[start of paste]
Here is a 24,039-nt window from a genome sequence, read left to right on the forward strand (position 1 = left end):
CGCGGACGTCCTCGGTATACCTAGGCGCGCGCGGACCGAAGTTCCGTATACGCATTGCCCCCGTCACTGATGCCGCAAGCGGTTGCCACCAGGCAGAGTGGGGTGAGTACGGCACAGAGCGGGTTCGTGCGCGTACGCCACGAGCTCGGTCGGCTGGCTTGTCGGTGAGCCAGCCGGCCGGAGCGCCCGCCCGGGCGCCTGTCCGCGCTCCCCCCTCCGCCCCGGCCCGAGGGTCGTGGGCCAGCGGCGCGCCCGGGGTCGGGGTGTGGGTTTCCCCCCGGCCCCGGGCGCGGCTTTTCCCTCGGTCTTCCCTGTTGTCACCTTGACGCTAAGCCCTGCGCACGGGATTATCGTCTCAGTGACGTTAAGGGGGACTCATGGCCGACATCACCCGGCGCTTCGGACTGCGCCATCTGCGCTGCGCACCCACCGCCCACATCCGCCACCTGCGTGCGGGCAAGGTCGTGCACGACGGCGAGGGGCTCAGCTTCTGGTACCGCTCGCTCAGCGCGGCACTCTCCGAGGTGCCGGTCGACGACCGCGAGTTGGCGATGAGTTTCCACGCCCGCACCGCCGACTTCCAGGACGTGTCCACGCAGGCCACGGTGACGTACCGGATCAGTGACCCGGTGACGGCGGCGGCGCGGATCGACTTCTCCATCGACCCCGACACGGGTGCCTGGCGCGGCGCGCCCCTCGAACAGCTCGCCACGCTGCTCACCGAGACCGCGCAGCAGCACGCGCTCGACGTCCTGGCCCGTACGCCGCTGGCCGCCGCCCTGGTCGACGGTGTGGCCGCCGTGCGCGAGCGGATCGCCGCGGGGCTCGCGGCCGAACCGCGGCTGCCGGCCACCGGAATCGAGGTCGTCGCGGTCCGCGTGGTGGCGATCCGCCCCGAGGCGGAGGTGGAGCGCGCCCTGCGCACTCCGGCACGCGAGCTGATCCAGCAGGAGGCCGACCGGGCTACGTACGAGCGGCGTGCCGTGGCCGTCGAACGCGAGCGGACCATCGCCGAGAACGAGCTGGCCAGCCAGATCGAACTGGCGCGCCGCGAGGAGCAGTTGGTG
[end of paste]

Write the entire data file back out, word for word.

Here is a 24,039-nt window from a genome sequence, read left to right on the forward strand (position 1 = left end):
CGCGGACGTCCTCGGTATACCTAGGCGCGCGCGGACCGAAGTTCCGTATACGCATTGCCCCCGTCACTGATGCCGCAAGCGGTTGCCACCAGGCAGAGTGGGGTGAGTACGGCACAGAGCGGGTTCGTGCGCGTACGCCACGAGCTCGGTCGGCTGGCTTGTCGGTGAGCCAGCCGGCCGGAGCGCCCGCCCGGGCGCCTGTCCGCGCTCCCCCCTCCGCCCCGGCCCGAGGGTCGTGGGCCAGCGGCGCGCCCGGGGTCGGGGTGTGGGTTTCCCCCCGGCCCCGGGCGCGGCTTTTCCCTCGGTCTTCCCTGTTGTCACCTTGACGCTAAGCCCTGCGCACGGGATTATCGTCTCAGTGACGTTAAGGGGGACTCATGGCCGACATCACCCGGCGCTTCGGACTGCGCCATCTGCGCTGCGCACCCACCGCCCACATCCGCCACCTGCGTGCGGGCAAGGTCGTGCACGACGGCGAGGGGCTCAGCTTCTGGTACCGCTCGCTCAGCGCGGCACTCTCCGAGGTGCCGGTCGACGACCGCGAGTTGGCGATGAGTTTCCACGCCCGCACCGCCGACTTCCAGGACGTGTCCACGCAGGCCACGGTGACGTACCGGATCAGTGACCCGGTGACGGCGGCGGCGCGGATCGACTTCTCCATCGACCCCGACACGGGTGCCTGGCGCGGCGCGCCCCTCGAACAGCTCGCCACGCTGCTCACCGAGACCGCGCAGCAGCACGCGCTCGACGTCCTGGCCCGTACGCCGCTGGCCGCCGCCCTGGTCGACGGTGTGGCCGCCGTGCGCGAGCGGATCGCCGCGGGGCTCGCGGCCGAACCGCGGCTGCCGGCCACCGGAATCGAGGTCGTCGCGGTCCGCGTGGTGGCGATCCGCCCCGAGGCGGAGGTGGAGCGCGCCCTGCGCACTCCGGCACGCGAGCTGATCCAGCAGGAGGCCGACCGGGCTACGTACGAGCGGCGTGCCGTGGCCGTCGAACGCGAGCGGACCATCGCCGAGAACGAGCTGGCCAGCCAGATCGAACTGGCGCGCCGCGAGGAGCAGTTGGTG